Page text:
There are between 450 and 500 youths living with electronic monitoring devices strapped to their ankles in Los Angeles County.
It's widely believed that electronic monitoring is a cheaper and more viable alternative to incarceration. Although the program has decreased the number of detained youth, the number of minors confined to in-home detention has only grown. In fact, youth who would otherwise not be sent to a detention center are subjected to electronic monitoring.
"Expecting the experience-based ability to resist impulses to be fully formed prior to age 18 or 19 would seem on present evidence to be wishful thinking."
These youth adhere to simple yet extreme rules: They're required to call their probation officers three times a day, and if they want to go anywhere besides school, they need to put in a formal request to their probation office 48 hours in advance. Those are challenging rules for kids to follow, especially ones with serious familial responsibilities.
Take Kathy, one of Weisburd's clients and sources for her study. Kathy struggled balancing school and taking care of her ailing grandmother. Charged with a low-level drug possession, Kathy was then placed on probation. But after missing school, and thus violating her probation, Kathy was court-ordered to wear an electronic monitoring device. While Kathy regularly called her probation officer, she failed to obtain permission to go to a prenatal appointment and bring her grandmother to the doctor. Both instances were deemed violations, and Kathy was forced to spend five days in juvenile hall; afterwards, she was placed back on the electronic monitor.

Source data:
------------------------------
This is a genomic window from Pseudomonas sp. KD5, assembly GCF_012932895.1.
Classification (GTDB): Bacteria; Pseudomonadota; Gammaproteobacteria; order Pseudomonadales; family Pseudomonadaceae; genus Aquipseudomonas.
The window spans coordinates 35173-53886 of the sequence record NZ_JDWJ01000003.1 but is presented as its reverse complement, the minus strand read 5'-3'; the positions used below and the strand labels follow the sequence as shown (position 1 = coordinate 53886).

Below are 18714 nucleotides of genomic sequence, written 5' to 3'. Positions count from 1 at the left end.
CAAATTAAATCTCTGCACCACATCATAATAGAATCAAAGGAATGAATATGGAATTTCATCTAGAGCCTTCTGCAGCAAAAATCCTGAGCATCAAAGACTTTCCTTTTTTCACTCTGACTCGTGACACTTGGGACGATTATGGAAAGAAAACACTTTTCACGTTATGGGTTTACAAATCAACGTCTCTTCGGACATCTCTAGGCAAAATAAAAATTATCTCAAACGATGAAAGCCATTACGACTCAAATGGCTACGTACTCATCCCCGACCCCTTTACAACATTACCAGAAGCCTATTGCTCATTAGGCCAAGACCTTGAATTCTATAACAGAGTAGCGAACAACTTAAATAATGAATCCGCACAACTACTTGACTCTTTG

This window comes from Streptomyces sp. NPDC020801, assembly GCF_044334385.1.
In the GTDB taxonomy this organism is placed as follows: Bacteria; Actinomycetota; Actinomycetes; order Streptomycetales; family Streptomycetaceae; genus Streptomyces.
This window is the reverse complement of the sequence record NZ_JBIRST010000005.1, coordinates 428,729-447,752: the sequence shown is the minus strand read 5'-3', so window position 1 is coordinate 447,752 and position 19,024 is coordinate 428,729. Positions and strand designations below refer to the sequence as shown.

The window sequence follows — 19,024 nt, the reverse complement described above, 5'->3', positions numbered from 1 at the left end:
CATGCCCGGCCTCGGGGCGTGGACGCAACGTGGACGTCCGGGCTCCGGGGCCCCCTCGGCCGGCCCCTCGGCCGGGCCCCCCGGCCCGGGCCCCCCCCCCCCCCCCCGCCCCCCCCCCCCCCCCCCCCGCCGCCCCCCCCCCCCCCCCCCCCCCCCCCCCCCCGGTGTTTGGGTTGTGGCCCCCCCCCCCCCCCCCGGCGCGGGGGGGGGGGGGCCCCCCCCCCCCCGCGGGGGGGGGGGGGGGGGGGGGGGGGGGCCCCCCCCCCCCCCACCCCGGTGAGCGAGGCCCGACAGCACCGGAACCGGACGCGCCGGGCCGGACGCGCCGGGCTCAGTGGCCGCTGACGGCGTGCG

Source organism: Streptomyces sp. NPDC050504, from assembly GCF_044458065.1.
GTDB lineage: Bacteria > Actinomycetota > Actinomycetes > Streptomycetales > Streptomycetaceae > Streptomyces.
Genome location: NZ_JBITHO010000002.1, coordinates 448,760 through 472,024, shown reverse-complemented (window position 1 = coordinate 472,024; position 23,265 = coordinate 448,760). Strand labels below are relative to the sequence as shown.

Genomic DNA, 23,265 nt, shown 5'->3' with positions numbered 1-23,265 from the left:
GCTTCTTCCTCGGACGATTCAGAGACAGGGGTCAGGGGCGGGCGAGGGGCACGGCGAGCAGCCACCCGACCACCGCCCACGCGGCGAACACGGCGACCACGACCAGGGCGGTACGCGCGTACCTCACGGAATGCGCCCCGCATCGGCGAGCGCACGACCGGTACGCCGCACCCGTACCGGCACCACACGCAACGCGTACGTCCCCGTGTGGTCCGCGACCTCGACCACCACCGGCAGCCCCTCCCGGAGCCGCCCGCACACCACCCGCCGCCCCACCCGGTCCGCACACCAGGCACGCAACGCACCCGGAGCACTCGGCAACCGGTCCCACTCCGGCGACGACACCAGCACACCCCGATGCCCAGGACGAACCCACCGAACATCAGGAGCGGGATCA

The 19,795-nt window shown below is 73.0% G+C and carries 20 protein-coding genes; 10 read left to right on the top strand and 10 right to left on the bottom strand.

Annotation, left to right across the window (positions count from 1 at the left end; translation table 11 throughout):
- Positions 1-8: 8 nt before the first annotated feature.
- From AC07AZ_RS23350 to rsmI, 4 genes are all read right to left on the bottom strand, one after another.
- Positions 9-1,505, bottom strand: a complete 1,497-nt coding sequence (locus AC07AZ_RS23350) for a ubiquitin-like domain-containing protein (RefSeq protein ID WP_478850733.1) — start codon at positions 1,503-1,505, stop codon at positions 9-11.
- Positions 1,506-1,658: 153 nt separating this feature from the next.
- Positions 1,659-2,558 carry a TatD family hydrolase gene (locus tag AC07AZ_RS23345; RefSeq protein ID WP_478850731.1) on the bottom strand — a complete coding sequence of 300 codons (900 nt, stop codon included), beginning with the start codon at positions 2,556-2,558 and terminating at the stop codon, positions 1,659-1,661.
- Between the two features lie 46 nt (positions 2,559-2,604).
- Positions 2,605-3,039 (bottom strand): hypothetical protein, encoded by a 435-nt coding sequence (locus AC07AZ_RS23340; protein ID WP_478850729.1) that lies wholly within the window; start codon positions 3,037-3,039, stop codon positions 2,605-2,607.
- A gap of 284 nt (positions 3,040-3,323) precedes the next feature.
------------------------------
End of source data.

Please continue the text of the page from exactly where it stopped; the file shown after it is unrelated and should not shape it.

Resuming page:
Kathy's situation is not unique. In fact, according to a survey Weisburd conducted, 50 percent of youth tethered to the device have violated program rules. Moreover, if the device is removed, youth can be charged with a felony, thus turning a single offense into an endless cycle of incarceration and electronic monitoring.
Beyond the cyclical criminalization that the device provokes, its rules and circumstances clash with the infrastructure of the teenage mind. "Expecting the experience-based ability to resist impulses ... to be fully formed prior to age 18 or 19 would seem on present evidence to be wishful thinking," says Berkeley law professor Frank Zimring.
Aside from innate teenage spontaneity, in Alameda County, where Weisburd conducted a vast portion of her research, a young person would need a high school reading level to understand the conditions of the electronic monitoring contract. That's a very particularly challenging endeavor for juvenile offenders—Weisburd estimates 36 percent of them have learning disabilities.
These devices are also a significant financial burden. In Alameda County, families are billed $15 a day for their child's electronic monitor, and its not uncommon for youth to spend months wearing one. Removing the device can cost a family hundreds of dollars.
So what's the solution? Weisburd recommends community-based programming. "In Oakland there were Evening Reporting Centers at local non-profits," she says, "the youth were kept busy, off the streets, got good programming, and there was no need at all for electronic monitoring."
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